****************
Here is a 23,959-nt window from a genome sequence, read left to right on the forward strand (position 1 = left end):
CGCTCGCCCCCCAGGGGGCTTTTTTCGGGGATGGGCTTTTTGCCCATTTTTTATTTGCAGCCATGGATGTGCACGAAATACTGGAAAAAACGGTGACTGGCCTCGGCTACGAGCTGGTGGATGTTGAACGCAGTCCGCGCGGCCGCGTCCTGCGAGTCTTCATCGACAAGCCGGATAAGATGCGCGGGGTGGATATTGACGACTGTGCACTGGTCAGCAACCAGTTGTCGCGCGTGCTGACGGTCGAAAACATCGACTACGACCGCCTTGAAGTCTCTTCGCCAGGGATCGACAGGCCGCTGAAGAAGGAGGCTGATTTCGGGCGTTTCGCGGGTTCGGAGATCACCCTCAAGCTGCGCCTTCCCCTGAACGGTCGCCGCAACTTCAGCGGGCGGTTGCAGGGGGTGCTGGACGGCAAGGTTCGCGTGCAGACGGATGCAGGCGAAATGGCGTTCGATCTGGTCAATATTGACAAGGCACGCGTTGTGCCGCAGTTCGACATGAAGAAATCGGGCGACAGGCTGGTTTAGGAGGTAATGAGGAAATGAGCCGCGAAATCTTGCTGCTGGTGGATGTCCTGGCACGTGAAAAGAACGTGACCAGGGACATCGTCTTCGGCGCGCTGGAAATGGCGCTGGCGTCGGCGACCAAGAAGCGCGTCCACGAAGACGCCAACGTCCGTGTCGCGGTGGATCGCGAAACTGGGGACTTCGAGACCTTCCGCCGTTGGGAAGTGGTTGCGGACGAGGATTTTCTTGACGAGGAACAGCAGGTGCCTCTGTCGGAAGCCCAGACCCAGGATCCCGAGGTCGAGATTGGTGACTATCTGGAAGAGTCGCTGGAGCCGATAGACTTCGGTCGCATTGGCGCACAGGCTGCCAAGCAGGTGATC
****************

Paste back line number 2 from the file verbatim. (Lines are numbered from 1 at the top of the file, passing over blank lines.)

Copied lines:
CGCTCGCCCCCCAGGGGGCTTTTTTCGGGGATGGGCTTTTTGCCCATTTTTTATTTGCAGCCATGGATGTGCACGAAATACTGGAAAAAACGGTGACTGGCCTCGGCTACGAGCTGGTGGATGTTGAACGCAGTCCGCGCGGCCGCGTCCTGCGAGTCTTCATCGACAAGCCGGATAAGATGCGCGGGGTGGATATTGACGACTGTGCACTGGTCAGCAACCAGTTGTCGCGCGTGCTGACGGTCGAAAACATCGACTACGACCGCCTTGAAGTCTCTTCGCCAGGGATCGACAGGCCGCTGAAGAAGGAGGCTGATTTCGGGCGTTTCGCGGGTTCGGAGATCACCCTCAAGCTGCGCCTTCCCCTGAACGGTCGCCGCAACTTCAGCGGGCGGTTGCAGGGGGTGCTGGACGGCAAGGTTCGCGTGCAGACGGATGCAGGCGAAATGGCGTTCGATCTGGTCAATATTGACAAGGCACGCGTTGTGCCGCAGTTCGACATGAAGAAATCGGGCGACAGGCTGGTTTAGGAGGTAATGAGGAAATGAGCCGCGAAATCTTGCTGCTGGTGGATGTCCTGGCACGTGAAAAGAACGTGACCAGGGACATCGTCTTCGGCGCGCTGGAAATGGCGCTGGCGTCGGCGACCAAGAAGCGCGTCCACGAAGACGCCAACGTCCGTGTCGCGGTGGATCGCGAAACTGGGGACTTCGAGACCTTCCGCCGTTGGGAAGTGGTTGCGGACGAGGATTTTCTTGACGAGGAACAGCAGGTGCCTCTGTCGGAAGCCCAGACCCAGGATCCCGAGGTCGAGATTGGTGACTATCTGGAAGAGTCGCTGGAGCCGATAGACTTCGGTCGCATTGGCGCACAGGCTGCCAAGCAGGTGATC